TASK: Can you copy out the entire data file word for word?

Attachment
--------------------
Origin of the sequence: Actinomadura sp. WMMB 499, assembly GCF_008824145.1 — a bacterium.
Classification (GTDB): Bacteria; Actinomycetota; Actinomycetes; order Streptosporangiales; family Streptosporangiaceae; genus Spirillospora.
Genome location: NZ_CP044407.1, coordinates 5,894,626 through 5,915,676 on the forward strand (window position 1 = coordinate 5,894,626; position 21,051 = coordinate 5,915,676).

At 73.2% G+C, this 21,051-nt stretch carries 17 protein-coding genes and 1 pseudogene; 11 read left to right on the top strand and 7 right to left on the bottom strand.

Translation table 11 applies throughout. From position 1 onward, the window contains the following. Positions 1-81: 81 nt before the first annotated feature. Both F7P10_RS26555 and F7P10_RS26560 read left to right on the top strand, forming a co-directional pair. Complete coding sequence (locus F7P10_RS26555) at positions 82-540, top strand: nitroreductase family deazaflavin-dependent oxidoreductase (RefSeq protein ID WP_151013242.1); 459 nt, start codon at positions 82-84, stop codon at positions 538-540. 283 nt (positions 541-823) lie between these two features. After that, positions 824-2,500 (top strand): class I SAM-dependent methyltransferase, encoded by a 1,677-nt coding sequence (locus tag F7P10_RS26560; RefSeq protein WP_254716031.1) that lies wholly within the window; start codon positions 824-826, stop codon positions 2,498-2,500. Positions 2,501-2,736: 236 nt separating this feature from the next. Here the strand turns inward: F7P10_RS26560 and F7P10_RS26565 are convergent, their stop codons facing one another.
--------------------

Origin of the sequence: Actinomadura sp. WMMB 499, assembly GCF_008824145.1 — a bacterium.
Classification (GTDB): Bacteria; Actinomycetota; Actinomycetes; order Streptosporangiales; family Streptosporangiaceae; genus Spirillospora.
Genome location: NZ_CP044407.1, coordinates 5,894,626 through 5,915,676 on the forward strand (window position 1 = coordinate 5,894,626; position 21,051 = coordinate 5,915,676).

At 73.2% G+C, this 21,051-nt stretch carries 17 protein-coding genes and 1 pseudogene; 11 read left to right on the top strand and 7 right to left on the bottom strand.

Translation table 11 applies throughout. From position 1 onward, the window contains the following. Positions 1-81: 81 nt before the first annotated feature. Both F7P10_RS26555 and F7P10_RS26560 read left to right on the top strand, forming a co-directional pair. Complete coding sequence (locus F7P10_RS26555) at positions 82-540, top strand: nitroreductase family deazaflavin-dependent oxidoreductase (RefSeq protein ID WP_151013242.1); 459 nt, start codon at positions 82-84, stop codon at positions 538-540. 283 nt (positions 541-823) lie between these two features. After that, positions 824-2,500 (top strand): class I SAM-dependent methyltransferase, encoded by a 1,677-nt coding sequence (locus tag F7P10_RS26560; RefSeq protein WP_254716031.1) that lies wholly within the window; start codon positions 824-826, stop codon positions 2,498-2,500. Positions 2,501-2,736: 236 nt separating this feature from the next. Here the strand turns inward: F7P10_RS26560 and F7P10_RS26565 are convergent, their stop codons facing one another.